Marketing: Going Social

Kelly Shibari

Most businesses these days are unsure of how to effectively leverage social media as part of their marketing efforts. Most companies understand the value of social media — but because they’re unsure about the methodology, many assume the “build it and they will come” mentality that really just doesn’t work in the ADD-evoking landscape that is social media. Posting a message or call-to-action once a week, month or even less often on Twitter or Facebook, and then lamenting that social media “didn’t work” for them is unfortunately the norm for many companies that don’t invest the time and effort into realtime marketing.

Companies that outsource their social media efforts, either full-time or on a percampaign basis, or hire a consultant to “coach” someone in their in-house marketing department, have the right idea because it jump-starts their efforts as quickly as possible. However, for business with limited resources, it might be difficult to hire in-house or even contract outside social media help — and so they continue to blindly navigate the waters. It’s unfortunately a huge waste of time to work this way — it’s inefficient when it’s easy to just bring in a consultant to walk you through the process and offer solutions and suggestions that work. However, for those of you who do still want to jump into social media marketing without a net, here is a quick timeline / checklist of how you should approach your marketing campaigns:

Don't limit your campaigns to one group! Try different demographics to create real-time R&D on spending habits of the different groups to which you’re sending your marketing messages.

• Set your marketing goals.  Be clear about what your goals are. Yes, we all want more clients and higher profit margins, but how you get there will mean the difference between a single sale and a recurring one.

Suggestions: increasing traffic, increasing customer interaction via comments and reviews, establishing and generating more email opt-ins to increase your email lists (yes, even in an age of social media, email marketing is still very viable and shouldn’t be neglected — and social media is a great way to grow that list).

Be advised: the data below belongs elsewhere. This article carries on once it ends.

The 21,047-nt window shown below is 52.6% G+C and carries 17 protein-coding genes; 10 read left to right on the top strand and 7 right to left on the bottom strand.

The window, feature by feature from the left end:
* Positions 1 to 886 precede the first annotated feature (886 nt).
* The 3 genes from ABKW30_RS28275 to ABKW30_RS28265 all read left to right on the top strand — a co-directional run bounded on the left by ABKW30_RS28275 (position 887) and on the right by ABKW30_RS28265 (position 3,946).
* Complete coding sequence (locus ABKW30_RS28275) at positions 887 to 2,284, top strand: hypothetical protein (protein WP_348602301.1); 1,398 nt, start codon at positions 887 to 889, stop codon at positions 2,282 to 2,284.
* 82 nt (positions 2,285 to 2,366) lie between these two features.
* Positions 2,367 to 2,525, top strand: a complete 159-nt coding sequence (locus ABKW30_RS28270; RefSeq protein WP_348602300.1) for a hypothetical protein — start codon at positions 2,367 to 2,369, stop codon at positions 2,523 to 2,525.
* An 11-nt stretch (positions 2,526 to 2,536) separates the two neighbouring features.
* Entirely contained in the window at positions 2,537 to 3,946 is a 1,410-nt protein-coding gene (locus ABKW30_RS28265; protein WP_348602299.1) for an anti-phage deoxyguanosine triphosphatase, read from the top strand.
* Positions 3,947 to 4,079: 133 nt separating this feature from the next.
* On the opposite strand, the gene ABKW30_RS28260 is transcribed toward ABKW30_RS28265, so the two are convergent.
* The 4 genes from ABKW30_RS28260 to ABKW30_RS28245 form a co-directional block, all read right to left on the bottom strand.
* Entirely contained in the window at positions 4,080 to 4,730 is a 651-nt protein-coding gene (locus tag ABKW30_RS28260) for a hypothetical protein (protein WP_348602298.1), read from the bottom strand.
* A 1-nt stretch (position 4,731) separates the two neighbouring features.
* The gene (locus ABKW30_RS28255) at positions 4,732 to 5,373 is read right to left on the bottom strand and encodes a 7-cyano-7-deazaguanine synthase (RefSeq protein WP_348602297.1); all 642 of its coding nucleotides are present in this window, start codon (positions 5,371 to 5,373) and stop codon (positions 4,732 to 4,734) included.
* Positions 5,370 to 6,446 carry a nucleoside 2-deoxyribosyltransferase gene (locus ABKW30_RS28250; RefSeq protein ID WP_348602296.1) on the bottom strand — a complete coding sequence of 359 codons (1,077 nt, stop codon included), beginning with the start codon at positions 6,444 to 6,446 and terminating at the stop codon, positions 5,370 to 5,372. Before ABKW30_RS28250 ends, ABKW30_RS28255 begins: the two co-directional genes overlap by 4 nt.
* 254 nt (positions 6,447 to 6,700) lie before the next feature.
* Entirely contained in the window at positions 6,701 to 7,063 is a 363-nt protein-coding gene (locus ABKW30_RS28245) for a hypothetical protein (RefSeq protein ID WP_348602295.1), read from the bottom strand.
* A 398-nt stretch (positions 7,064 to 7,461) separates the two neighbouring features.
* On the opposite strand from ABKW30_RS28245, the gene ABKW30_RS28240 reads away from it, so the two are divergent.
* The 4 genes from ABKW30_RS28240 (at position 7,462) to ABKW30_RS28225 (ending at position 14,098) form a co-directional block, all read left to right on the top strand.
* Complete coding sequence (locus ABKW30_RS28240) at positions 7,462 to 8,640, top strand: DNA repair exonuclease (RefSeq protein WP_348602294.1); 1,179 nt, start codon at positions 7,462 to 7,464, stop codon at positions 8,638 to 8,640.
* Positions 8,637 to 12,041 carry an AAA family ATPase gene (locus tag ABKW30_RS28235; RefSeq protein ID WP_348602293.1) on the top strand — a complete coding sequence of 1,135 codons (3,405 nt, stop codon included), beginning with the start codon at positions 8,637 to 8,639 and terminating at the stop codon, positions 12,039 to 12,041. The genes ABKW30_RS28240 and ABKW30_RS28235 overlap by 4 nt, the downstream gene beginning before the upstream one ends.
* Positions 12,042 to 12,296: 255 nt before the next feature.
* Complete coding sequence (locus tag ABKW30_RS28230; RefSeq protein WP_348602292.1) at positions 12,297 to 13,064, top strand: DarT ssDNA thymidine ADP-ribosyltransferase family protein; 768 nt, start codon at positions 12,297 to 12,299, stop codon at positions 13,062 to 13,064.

• Determine your target consumer base.  Who exactly are you trying to sell your site or product to? A blanket “someone into novelties / adult entertainment” will not work — it’s too broad a base.

Be as specific as possible. Consider the age, gender, income level, educational level, preferences … those considerations can help generate marketing campaigns that are specific to those groups. And don’t limit your campaigns to one group! Try different demographics to create realtime R&D on spending habits of the different groups to which you’re sending your marketing messages. You may find that a group that you hadn’t targeted before finds your product to their liking, in a way you hadn’t expected.

• Determine your message.  Since you’re targeting different groups for your product, see if different messages work for different demographics.

What angle can you present your product so that it appeals to specific groups? Can you change the angle to suit other demographics? Mainstream Hollywood regularly spends considerable R&D on different film trailers to see what works for what demographic, and then schedules which trailers air when (or on what site) to target different age, ethnic, and socio-economic groups.